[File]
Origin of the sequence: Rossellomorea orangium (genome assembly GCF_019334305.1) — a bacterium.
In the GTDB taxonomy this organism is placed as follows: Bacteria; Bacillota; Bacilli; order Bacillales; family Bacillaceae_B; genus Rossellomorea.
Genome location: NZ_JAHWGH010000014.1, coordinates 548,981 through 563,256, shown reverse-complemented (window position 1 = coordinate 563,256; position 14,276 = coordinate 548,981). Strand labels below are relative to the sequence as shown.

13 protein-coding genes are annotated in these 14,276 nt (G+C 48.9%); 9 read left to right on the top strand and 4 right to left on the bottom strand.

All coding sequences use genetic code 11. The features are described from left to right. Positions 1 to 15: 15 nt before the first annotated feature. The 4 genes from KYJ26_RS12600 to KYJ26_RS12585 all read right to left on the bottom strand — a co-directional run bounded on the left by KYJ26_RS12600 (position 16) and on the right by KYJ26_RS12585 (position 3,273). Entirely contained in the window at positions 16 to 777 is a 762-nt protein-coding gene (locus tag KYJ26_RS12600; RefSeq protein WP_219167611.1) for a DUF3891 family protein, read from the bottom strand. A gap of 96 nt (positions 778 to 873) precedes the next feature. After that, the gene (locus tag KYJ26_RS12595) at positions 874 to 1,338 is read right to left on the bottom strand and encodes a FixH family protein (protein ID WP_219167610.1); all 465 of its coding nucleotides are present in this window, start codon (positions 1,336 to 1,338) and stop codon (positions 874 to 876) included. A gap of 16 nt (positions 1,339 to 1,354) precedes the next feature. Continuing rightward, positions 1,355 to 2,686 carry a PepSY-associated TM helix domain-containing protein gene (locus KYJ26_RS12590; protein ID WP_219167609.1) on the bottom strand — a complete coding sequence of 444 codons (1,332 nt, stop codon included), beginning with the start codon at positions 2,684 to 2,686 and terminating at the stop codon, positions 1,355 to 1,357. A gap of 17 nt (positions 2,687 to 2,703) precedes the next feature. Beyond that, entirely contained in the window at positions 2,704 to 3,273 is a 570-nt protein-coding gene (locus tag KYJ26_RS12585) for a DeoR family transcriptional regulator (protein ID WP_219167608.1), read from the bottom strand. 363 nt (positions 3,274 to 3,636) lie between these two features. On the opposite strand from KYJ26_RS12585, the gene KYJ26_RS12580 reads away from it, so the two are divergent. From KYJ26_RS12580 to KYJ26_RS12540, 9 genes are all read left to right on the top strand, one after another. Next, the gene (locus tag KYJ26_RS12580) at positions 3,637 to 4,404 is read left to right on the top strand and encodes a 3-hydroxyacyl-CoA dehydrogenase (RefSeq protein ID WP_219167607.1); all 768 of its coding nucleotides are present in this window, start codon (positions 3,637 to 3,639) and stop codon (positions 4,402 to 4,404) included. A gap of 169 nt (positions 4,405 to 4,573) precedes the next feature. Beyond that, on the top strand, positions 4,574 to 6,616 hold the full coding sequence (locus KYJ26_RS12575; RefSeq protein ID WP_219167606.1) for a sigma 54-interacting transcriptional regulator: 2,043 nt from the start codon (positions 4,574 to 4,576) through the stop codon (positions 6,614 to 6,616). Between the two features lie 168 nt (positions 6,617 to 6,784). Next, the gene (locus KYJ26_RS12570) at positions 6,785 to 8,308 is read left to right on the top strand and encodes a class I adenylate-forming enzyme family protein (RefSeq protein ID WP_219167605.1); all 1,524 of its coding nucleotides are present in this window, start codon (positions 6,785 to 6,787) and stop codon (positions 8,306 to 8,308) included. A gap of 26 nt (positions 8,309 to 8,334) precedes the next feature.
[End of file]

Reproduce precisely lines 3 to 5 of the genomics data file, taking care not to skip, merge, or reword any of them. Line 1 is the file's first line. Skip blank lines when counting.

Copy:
Genome location: NZ_JAHWGH010000014.1, coordinates 548,981 through 563,256, shown reverse-complemented (window position 1 = coordinate 563,256; position 14,276 = coordinate 548,981). Strand labels below are relative to the sequence as shown.

13 protein-coding genes are annotated in these 14,276 nt (G+C 48.9%); 9 read left to right on the top strand and 4 right to left on the bottom strand.

All coding sequences use genetic code 11. The features are described from left to right. Positions 1 to 15: 15 nt before the first annotated feature. The 4 genes from KYJ26_RS12600 to KYJ26_RS12585 all read right to left on the bottom strand — a co-directional run bounded on the left by KYJ26_RS12600 (position 16) and on the right by KYJ26_RS12585 (position 3,273). Entirely contained in the window at positions 16 to 777 is a 762-nt protein-coding gene (locus tag KYJ26_RS12600; RefSeq protein WP_219167611.1) for a DUF3891 family protein, read from the bottom strand. A gap of 96 nt (positions 778 to 873) precedes the next feature. After that, the gene (locus tag KYJ26_RS12595) at positions 874 to 1,338 is read right to left on the bottom strand and encodes a FixH family protein (protein ID WP_219167610.1); all 465 of its coding nucleotides are present in this window, start codon (positions 1,336 to 1,338) and stop codon (positions 874 to 876) included. A gap of 16 nt (positions 1,339 to 1,354) precedes the next feature. Continuing rightward, positions 1,355 to 2,686 carry a PepSY-associated TM helix domain-containing protein gene (locus KYJ26_RS12590; protein ID WP_219167609.1) on the bottom strand — a complete coding sequence of 444 codons (1,332 nt, stop codon included), beginning with the start codon at positions 2,684 to 2,686 and terminating at the stop codon, positions 1,355 to 1,357. A gap of 17 nt (positions 2,687 to 2,703) precedes the next feature. Beyond that, entirely contained in the window at positions 2,704 to 3,273 is a 570-nt protein-coding gene (locus tag KYJ26_RS12585) for a DeoR family transcriptional regulator (protein ID WP_219167608.1), read from the bottom strand. 363 nt (positions 3,274 to 3,636) lie between these two features. On the opposite strand from KYJ26_RS12585, the gene KYJ26_RS12580 reads away from it, so the two are divergent. From KYJ26_RS12580 to KYJ26_RS12540, 9 genes are all read left to right on the top strand, one after another. Next, the gene (locus tag KYJ26_RS12580) at positions 3,637 to 4,404 is read left to right on the top strand and encodes a 3-hydroxyacyl-CoA dehydrogenase (RefSeq protein ID WP_219167607.1); all 768 of its coding nucleotides are present in this window, start codon (positions 3,637 to 3,639) and stop codon (positions 4,402 to 4,404) included. A gap of 169 nt (positions 4,405 to 4,573) precedes the next feature. Beyond that, on the top strand, positions 4,574 to 6,616 hold the full coding sequence (locus KYJ26_RS12575; RefSeq protein ID WP_219167606.1) for a sigma 54-interacting transcriptional regulator: 2,043 nt from the start codon (positions 4,574 to 4,576) through the stop codon (positions 6,614 to 6,616). Between the two features lie 168 nt (positions 6,617 to 6,784). Next, the gene (locus KYJ26_RS12570) at positions 6,785 to 8,308 is read left to right on the top strand and encodes a class I adenylate-forming enzyme family protein (RefSeq protein ID WP_219167605.1); all 1,524 of its coding nucleotides are present in this window, start codon (positions 6,785 to 6,787) and stop codon (positions 8,306 to 8,308) included. A gap of 26 nt (positions 8,309 to 8,334) precedes the next feature.